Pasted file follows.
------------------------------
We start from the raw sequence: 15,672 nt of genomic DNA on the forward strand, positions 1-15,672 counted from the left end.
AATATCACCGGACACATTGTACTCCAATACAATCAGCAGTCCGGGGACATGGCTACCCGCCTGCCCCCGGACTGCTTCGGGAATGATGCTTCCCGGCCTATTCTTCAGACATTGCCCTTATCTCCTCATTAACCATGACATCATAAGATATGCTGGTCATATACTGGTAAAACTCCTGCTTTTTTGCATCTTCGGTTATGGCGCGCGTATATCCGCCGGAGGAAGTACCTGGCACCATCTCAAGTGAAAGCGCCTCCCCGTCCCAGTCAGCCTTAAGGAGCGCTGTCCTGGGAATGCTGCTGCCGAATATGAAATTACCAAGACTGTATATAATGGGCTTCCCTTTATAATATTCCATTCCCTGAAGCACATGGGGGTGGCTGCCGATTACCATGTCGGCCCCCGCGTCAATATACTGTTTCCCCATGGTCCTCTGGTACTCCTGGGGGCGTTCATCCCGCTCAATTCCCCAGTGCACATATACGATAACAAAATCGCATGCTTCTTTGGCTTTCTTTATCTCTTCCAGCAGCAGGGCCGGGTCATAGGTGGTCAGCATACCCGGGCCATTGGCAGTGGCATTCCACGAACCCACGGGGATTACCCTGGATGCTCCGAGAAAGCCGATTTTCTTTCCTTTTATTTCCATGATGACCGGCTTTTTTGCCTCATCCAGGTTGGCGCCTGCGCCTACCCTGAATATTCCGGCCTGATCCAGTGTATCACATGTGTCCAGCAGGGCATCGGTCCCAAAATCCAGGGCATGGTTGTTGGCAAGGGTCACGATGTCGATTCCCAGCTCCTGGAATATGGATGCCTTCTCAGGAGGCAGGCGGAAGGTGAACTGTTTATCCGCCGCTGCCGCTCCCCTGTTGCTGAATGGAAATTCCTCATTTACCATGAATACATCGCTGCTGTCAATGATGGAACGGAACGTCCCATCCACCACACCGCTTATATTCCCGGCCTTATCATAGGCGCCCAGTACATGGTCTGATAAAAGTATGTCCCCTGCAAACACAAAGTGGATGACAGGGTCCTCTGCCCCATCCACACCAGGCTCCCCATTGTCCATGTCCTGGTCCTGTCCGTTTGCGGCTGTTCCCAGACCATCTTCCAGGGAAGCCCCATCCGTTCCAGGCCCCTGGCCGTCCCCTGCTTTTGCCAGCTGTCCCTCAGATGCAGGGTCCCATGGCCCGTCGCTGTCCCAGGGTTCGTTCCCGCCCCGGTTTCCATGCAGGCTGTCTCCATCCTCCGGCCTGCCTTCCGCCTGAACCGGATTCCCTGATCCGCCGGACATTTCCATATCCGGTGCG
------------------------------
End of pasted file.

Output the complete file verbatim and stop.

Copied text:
We start from the raw sequence: 15,672 nt of genomic DNA on the forward strand, positions 1-15,672 counted from the left end.
AATATCACCGGACACATTGTACTCCAATACAATCAGCAGTCCGGGGACATGGCTACCCGCCTGCCCCCGGACTGCTTCGGGAATGATGCTTCCCGGCCTATTCTTCAGACATTGCCCTTATCTCCTCATTAACCATGACATCATAAGATATGCTGGTCATATACTGGTAAAACTCCTGCTTTTTTGCATCTTCGGTTATGGCGCGCGTATATCCGCCGGAGGAAGTACCTGGCACCATCTCAAGTGAAAGCGCCTCCCCGTCCCAGTCAGCCTTAAGGAGCGCTGTCCTGGGAATGCTGCTGCCGAATATGAAATTACCAAGACTGTATATAATGGGCTTCCCTTTATAATATTCCATTCCCTGAAGCACATGGGGGTGGCTGCCGATTACCATGTCGGCCCCCGCGTCAATATACTGTTTCCCCATGGTCCTCTGGTACTCCTGGGGGCGTTCATCCCGCTCAATTCCCCAGTGCACATATACGATAACAAAATCGCATGCTTCTTTGGCTTTCTTTATCTCTTCCAGCAGCAGGGCCGGGTCATAGGTGGTCAGCATACCCGGGCCATTGGCAGTGGCATTCCACGAACCCACGGGGATTACCCTGGATGCTCCGAGAAAGCCGATTTTCTTTCCTTTTATTTCCATGATGACCGGCTTTTTTGCCTCATCCAGGTTGGCGCCTGCGCCTACCCTGAATATTCCGGCCTGATCCAGTGTATCACATGTGTCCAGCAGGGCATCGGTCCCAAAATCCAGGGCATGGTTGTTGGCAAGGGTCACGATGTCGATTCCCAGCTCCTGGAATATGGATGCCTTCTCAGGAGGCAGGCGGAAGGTGAACTGTTTATCCGCCGCTGCCGCTCCCCTGTTGCTGAATGGAAATTCCTCATTTACCATGAATACATCGCTGCTGTCAATGATGGAACGGAACGTCCCATCCACCACACCGCTTATATTCCCGGCCTTATCATAGGCGCCCAGTACATGGTCTGATAAAAGTATGTCCCCTGCAAACACAAAGTGGATGACAGGGTCCTCTGCCCCATCCACACCAGGCTCCCCATTGTCCATGTCCTGGTCCTGTCCGTTTGCGGCTGTTCCCAGACCATCTTCCAGGGAAGCCCCATCCGTTCCAGGCCCCTGGCCGTCCCCTGCTTTTGCCAGCTGTCCCTCAGATGCAGGGTCCCATGGCCCGTCGCTGTCCCAGGGTTCGTTCCCGCCCCGGTTTCCATGCAGGCTGTCTCCATCCTCCGGCCTGCCTTCCGCCTGAACCGGATTCCCTGATCCGCCGGACATTTCCATATCCGGTGCG